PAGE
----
Skip to comments.Gripen flies with passive targeting sensor
Posted on 04/04/2014 7:33:25 PM PDT by sukhoi-30mki
Saab has successfully test flown a key passive detection capability for its in-development Gripen E fighter, using dedicated test aircraft 39-7.
Developed by Selex ESs Airborne & Space Systems division, the Skyward-G infrared search and track (IRST) sensor will give the combat aircraft a long-range means of detecting and identifying potential airborne threats, without the need to first switch on its active electronically scanned array radar. Secondary applications include the ability to act as a navigation and landing aid during darkness.
The first flight in the Gripen E test aircraft with IRST has been performed with very good results, says Hans Einerth, wing commander flying at Saabs Linköping production and test site in Sweden. Multiple targets were detected, tracked and identified, and the system works perfectly.
Skyward-G comprises a sensor head unit installed in front of the fighters cockpit, and an associated processor unit box, which is stowed in the nose avionics bay. The entire system weighs less than 40kg (88lb), says Selex.
The [IRST] integration and development work is progressing according to schedule, says Saab. The company is producing three dedicated E-model test aircraft, with its current 39-7 asset being a modified D-model Gripen. The new-generation version should enter use in 2018, with operators expected to include Sweden, plus export customers Brazil and Switzerland; both have yet to finalise planned orders.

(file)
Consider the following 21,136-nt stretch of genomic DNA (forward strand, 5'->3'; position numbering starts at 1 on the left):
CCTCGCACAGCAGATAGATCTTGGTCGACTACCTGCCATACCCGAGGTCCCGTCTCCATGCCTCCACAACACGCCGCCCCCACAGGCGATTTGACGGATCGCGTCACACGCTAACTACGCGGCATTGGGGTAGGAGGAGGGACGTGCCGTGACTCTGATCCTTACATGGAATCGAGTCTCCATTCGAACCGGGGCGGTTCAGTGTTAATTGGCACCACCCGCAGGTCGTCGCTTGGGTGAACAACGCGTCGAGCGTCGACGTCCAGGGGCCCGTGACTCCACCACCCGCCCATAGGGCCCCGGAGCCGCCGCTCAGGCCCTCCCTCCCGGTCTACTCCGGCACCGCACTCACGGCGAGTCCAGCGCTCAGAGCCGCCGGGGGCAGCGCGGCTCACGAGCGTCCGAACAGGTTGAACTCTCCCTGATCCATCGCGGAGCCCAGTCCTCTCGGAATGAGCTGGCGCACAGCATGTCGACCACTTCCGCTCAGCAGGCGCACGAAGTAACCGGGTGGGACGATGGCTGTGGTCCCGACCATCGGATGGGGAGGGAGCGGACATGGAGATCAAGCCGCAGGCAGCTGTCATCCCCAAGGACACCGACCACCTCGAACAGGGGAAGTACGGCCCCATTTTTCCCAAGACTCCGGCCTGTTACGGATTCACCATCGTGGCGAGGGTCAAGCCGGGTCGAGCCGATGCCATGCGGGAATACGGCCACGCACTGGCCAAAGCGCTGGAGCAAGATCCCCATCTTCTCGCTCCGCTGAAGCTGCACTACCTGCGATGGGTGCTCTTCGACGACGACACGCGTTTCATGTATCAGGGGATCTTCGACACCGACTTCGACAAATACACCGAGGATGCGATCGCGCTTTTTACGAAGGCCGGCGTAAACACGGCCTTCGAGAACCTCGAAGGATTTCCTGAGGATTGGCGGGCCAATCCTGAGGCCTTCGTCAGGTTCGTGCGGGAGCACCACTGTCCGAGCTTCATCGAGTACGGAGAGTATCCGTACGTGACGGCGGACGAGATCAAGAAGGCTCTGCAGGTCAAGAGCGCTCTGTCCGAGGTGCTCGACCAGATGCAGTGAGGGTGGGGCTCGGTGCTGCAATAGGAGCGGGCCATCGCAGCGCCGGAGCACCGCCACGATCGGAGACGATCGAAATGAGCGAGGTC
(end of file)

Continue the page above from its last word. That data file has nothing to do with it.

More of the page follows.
Mounted ahead of the windscreen, the Skyward-G IRST unit for the Gripen E made its first flight on the Gripen NG technology demonstrator on 31 March. (Saab)
It’s a nice-looking aircraft, but there doesn’t seem to be much room for fuel tanks ....
In stark contrast to my ‘88 Saab 9000, which had electrical problems and a penchant for overheating.
It’s interesting to note the latest European fighters are delta-winged models.
what’s that zit in front of the cockpit for?
did u read the article?
of course not!
I almost said that was the first Saab I had ever seen without canards. Then I looked closer.
IIRC, the old F-106 had an IR passive tracking/targeting sensor too, same with the MiG-29 and in the case of the F-106 it was way back in 1960 or so.
You are right. At an airshow once I asked a F-106 what was the little blister mounted in front of the canopy. He said it was a liquid nitrogen. The extreme low temperature of the liquid nitrogen was used to detect the heat exhaust of another aircraft. Advantage was that it was passive, did not emit any trackable emissions and could not be jammed. Disadvantage was that it could only give a rough bearing and no distance information.
The liquid nitrogen was used to cool the sensor.
Thanks, I thought the liquid nitrogen itself was the sensor.
An early batch of F-14A had IRST as well. It was dropped, then the Television Camera Set (TCS) added to most As and Bs. The F-14D had BOTH TCS and IRST.
Some foreign F-15Es have IRST, but the USAF hasn’t adopted it yet, except for some Aggressor F-16s to simulate MiG-29s etc. The Navy’s playing around with a centerline fuel tank equipped IRST for the F/A-18E/F and EA-18G fleet.
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